Liam Neeson’s thriller “Honest Thief” limped to first place at the domestic box office, debuting with $3.7 million. Those ticket sales, among the lowest ever to land at No. 1, came in slightly ahead of Christopher Nolan’s “Tenet” and Robert De Niro’s family comedy “War With Grandpa.”
“Tenet,” now in its seventh week of release, grossed $1.6 million, bringing its U.S. haul to $50.6 million. The sci-fi epic, from Warner Bros., continues to fare better overseas. “Tenet” generated $5 million at the international box office for a global haul of $333.9 million.
Overall, it was another quiet weekend at the weekend box office as theaters that reopened have resorted to reduce hours of operation or closing down again entirely due to low attendance. Apprehension among moviegoers, coupled with the lack of new potential blockbusters are to blame for lackluster ticket sales.
Theater owners argue that it’s not fear keeping people from going to the movies, it’s the dearth of fresh product from major studios. But Hollywood companies have been reluctant to unveil their biggest movies because cinemas in major markets like New York and Los Angeles, which account for a bulk of ticket sales for any given movie, aren’t open.
A potential bright spot: New York Gov. Andrew Cuomo on Saturday gave movie theaters outside of the city permission to reopen at reduced capacity starting on Oct. 23. It remains to be seen whether the news will encourage studios to start unveiling major movies.
In the meantime, specialty studios such as 101 Studios and IFC Films have been supplying exhibitors with new indie dramas and comedies. “War With Grandpa” collected $2.5 million from 2,260 locations in its second weekend of release, boosting domestic receipts to $7.2 million.
“Honest Thief” has earned $4.2 million in box office receipts when including Canadian theaters.
“Moviegoers, particularly couples, came back to theatres to enjoy ‘Honest Thief’ in a theatrical environment and were rewarded with a movie rated 88% on the audience score from Rotten Tomatoes,” Tom Ortenberg, who recently relaunched Open Road with Josh Green’s Raven Capital, said in a statement.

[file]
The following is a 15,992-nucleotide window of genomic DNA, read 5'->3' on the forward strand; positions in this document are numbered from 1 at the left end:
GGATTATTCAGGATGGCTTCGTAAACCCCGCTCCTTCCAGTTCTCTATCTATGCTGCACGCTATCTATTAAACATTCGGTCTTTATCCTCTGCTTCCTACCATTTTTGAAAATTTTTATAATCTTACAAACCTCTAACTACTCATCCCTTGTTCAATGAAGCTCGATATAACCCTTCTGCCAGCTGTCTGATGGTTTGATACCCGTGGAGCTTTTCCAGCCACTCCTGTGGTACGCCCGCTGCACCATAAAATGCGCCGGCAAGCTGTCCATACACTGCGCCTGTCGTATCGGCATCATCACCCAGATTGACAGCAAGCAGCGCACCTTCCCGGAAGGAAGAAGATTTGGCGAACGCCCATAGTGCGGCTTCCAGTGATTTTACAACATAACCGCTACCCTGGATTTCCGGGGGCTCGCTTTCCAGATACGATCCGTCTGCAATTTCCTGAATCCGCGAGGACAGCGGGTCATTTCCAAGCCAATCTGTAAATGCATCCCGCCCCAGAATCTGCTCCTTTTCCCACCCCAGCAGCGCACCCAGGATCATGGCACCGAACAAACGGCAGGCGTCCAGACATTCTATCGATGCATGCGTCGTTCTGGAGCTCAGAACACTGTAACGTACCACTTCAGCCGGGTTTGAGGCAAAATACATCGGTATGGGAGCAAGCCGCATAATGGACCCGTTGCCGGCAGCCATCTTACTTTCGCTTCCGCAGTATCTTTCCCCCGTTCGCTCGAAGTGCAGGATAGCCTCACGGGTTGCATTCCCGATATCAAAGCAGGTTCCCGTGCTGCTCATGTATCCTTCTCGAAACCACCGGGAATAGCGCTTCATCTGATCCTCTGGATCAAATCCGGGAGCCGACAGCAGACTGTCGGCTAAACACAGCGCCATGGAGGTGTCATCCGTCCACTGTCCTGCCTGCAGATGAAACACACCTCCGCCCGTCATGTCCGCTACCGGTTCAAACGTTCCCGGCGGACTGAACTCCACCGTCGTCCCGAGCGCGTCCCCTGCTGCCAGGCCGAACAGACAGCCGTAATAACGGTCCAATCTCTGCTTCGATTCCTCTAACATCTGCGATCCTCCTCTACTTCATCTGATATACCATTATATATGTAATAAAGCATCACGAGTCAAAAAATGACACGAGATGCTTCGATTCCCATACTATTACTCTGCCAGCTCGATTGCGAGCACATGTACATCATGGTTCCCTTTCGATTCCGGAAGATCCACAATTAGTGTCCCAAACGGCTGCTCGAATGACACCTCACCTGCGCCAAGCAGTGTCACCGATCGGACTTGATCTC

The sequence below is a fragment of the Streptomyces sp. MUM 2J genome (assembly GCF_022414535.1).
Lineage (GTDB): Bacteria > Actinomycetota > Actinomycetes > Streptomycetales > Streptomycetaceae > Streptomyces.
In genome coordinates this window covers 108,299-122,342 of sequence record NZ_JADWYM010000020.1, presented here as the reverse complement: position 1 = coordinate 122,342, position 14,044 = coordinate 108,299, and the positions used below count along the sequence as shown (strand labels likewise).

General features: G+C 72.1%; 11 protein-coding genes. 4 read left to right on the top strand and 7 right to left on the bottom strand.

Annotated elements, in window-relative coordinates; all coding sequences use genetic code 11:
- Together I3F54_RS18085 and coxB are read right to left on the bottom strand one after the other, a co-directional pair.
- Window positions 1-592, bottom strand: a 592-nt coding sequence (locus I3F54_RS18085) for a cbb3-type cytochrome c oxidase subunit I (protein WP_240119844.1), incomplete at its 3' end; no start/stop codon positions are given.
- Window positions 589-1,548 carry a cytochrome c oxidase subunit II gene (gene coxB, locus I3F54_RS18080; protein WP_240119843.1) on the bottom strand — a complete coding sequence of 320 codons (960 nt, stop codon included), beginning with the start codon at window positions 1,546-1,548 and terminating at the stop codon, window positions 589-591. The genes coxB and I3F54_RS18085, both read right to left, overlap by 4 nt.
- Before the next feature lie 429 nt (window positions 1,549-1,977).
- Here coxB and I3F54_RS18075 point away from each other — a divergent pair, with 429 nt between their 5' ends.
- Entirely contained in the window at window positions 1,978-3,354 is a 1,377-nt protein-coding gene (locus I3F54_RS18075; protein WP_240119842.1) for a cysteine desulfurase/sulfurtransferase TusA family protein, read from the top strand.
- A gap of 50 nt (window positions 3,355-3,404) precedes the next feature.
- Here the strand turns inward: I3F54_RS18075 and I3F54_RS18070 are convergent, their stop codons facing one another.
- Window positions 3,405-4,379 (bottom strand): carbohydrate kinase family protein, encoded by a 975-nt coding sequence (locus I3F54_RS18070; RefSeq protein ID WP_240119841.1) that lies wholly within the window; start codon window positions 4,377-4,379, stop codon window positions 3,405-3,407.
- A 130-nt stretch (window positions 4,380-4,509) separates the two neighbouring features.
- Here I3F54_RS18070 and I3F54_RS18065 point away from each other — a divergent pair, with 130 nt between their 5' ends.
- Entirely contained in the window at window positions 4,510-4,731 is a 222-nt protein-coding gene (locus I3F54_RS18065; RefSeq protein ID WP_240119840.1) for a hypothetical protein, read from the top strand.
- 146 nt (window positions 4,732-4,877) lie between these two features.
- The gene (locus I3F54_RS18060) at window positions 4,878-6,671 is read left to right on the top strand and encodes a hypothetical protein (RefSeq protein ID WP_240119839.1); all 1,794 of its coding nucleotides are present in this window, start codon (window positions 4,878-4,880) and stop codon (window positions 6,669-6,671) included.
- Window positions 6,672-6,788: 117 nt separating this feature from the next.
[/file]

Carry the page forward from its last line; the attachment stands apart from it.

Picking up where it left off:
Disney, meanwhile, continues to find modest success with re-releases of past favorites. Tim Burton’s 1993 holiday classic “The Nightmare Before Christmas” brought in $1.3 million between Friday and Sunday. And “Hocus Pocus,” another three-decade-old hit, stirred up $765,000 over the weekend.
“Well-know stars like Neeson and De Niro, and Halloween-themed classics, are drawing audiences to theaters in solid numbers considering that only 49% of theaters in North America are open and [they are] operating at limited capacity in each auditorium,” said Paul Dergarabedian, a senior media analyst with Comscore.
Romantic drama “2 Hearts,” starring Jacob Elordi of “The Kissing Booth” and “Euphoria” fame, pulled in $565,000 from 1,683 screens over the weekend.
Box office analysts suggest that YA-skewing movies, the kind that regularly populate Netflix queues, haven’t been a huge theatrical draw during the pandemic.
“Based on at least three youth-oriented movies released during the last month and a half, teens and young adults do not appear ready to return to the movies,” said David A. Gross, who runs the movie consulting firm Franchise Entertainment Research.
Among specialty releases, IFC Films’ comedic drama “Shithouse” opened in 28 theaters across the country and scraped together $6,750 ($241 per location). The well-reviewed movie launched simultaneously this weekend on premium video-on-demand platforms, where the studio said landed on the iTunes top 15 charts among independent offerings. “Shithouse,” the directorial debut of Cooper Raiff, premiered this year at SXSW and won the Grand Jury Prize.
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